Key Questions: How Should Investors Position Their Portfolios as the Fed Faces an Inflation Dilemma?

Brian Pietrangelo, Managing Director of Investment Strategy, KeyBank Investment Center

<p>Key Questions: How Should Investors Position Their Portfolios as the Fed Faces an Inflation Dilemma?</p>

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Inflation has remained persistent, lasting longer than some have predicted. The environment has created unwelcome challenges for both individuals and the Federal Reserve (Fed). Investors should revisit their portfolios to consider the uncertainty regarding the Fed’s potential actions.

We have written numerous articles on the topic of inflation and its implications. Because of its persistence, we believe further commentary is warranted.

On Wednesday, August 10, the Bureau of Labor Statistics will release its inflation reading for July, as measured by the Consumer Price Index (CPI). In the June release, CPI rose 9.1% from the prior year, the largest increase since December 1981. Moreover, various components within the June CPI saw large increases – food (+10.4% year-overyear), energy (+41.6%), goods (+7.2%) and services (+5.6%). These increases are all well above historic norms of 2%, undoubtedly straining many hardworking families. The July data will be critical as observers will be poring through the report to discern whether inflation is peaking. 

On a lighter note, I was reminded of inflation while eating out at multiple local restaurants this past month. Not only were prices higher overall, but I was shocked to see the menus reflect the cost of a basket of chicken wings listed as “market price,” as if to connote the marquee entrée at a high-end seafood establishment. Furthermore, although the official CPI data indicate only a 20.4% escalation in chicken prices, the actual prices on the menu reflected an increase of more than 100%.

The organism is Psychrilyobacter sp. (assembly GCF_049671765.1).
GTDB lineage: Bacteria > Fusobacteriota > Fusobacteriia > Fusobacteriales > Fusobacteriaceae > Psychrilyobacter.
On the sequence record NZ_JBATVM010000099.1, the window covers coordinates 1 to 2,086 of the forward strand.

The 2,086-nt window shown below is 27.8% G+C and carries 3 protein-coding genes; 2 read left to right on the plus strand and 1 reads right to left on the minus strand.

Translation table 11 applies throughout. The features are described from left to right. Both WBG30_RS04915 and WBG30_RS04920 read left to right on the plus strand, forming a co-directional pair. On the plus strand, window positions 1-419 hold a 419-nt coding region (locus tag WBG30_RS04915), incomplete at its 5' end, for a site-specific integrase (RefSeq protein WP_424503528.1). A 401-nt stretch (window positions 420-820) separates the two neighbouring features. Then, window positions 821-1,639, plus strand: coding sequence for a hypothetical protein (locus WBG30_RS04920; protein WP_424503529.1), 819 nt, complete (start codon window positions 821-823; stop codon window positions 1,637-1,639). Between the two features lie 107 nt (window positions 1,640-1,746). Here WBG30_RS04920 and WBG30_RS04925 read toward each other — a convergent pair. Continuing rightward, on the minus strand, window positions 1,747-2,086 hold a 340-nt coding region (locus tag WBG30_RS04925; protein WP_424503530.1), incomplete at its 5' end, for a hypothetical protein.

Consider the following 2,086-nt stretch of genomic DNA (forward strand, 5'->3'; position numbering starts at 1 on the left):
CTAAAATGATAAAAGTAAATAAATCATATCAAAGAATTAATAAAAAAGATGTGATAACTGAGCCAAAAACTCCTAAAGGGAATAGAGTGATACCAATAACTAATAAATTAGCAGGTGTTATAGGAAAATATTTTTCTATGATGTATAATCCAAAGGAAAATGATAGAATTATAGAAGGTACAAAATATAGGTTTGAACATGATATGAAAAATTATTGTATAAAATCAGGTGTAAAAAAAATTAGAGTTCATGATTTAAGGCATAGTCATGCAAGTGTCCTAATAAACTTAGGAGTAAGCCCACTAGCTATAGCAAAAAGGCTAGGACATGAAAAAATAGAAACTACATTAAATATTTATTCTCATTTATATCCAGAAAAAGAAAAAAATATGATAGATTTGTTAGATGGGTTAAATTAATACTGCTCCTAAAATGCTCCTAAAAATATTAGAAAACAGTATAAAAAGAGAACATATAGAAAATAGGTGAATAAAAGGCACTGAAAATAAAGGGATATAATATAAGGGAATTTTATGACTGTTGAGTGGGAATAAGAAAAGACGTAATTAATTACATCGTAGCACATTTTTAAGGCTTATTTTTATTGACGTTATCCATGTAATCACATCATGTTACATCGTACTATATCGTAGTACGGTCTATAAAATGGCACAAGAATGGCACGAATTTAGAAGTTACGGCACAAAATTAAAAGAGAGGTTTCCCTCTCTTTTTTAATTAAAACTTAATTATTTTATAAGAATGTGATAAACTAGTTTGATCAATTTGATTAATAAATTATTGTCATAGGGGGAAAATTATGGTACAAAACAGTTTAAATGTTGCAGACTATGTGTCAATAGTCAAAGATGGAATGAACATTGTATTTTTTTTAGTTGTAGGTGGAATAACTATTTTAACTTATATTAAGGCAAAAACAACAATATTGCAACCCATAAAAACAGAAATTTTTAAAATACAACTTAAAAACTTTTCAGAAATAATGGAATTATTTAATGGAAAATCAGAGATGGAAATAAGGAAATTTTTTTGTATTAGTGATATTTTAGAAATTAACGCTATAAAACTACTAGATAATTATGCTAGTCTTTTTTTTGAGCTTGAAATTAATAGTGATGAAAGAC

Is the Fed Playing ‘Chicken’?

The Fed’s dilemma is that it risks pushing the economy into a recession if higher interest rates slow the economy too much, leading to lower economic output and higher unemployment. The decision to raise interest rates earlier in the year was inevitable. The decision to continue raising rates through the end of the year is debatable. 

It seems to me that the Fed is entangled in a classic game of “chicken” (pun not intended), where actual adversaries or game theory competitors attempt not to yield by blinking first. The Fed has legitimate economic purpose (and technically, a congressional mandate) to fight inflation. 

The timing of rate hikes is paramount. If inflation begins to subside on its own while the Fed continues to raise rates into the future, it may be applying pressure when it might not be necessary anymore – leading to negative economic repercussions. To be fair, the Fed’s task is extremely challenging and should be respected. As an indication of this difficulty, during the July press conference, Fed Chair Jerome Powell said it “will adopt a meeting-to-meeting stance” in terms of its evaluation and decision on raising interest rates.

How Should You Respond?

So, what does this mean for investors? It means continued uncertainty.

How should investors be positioning their portfolios to address this uncertainty? 

Even if the Fed is successful in reducing inflation from its current level of 9.1%, it likely still will take time for it to get back to pre-pandemic levels of 2%. Therefore, above-normal inflation may be with us for a while. As such, we believe having dedicated positions to hedge inflation within an overall diversified portfolio makes sense.

Here are Some Strategies to Consider:

Equities: Over longer periods of time, equities have been a reasonably good solution for keeping pace with inflation as prices are passed through to corporate earnings and therefore stock prices. A challenge for equities is that they can fluctuate greatly, as experienced in the first half of 2022. However, investing now (as valuations have fallen) may be beneficial.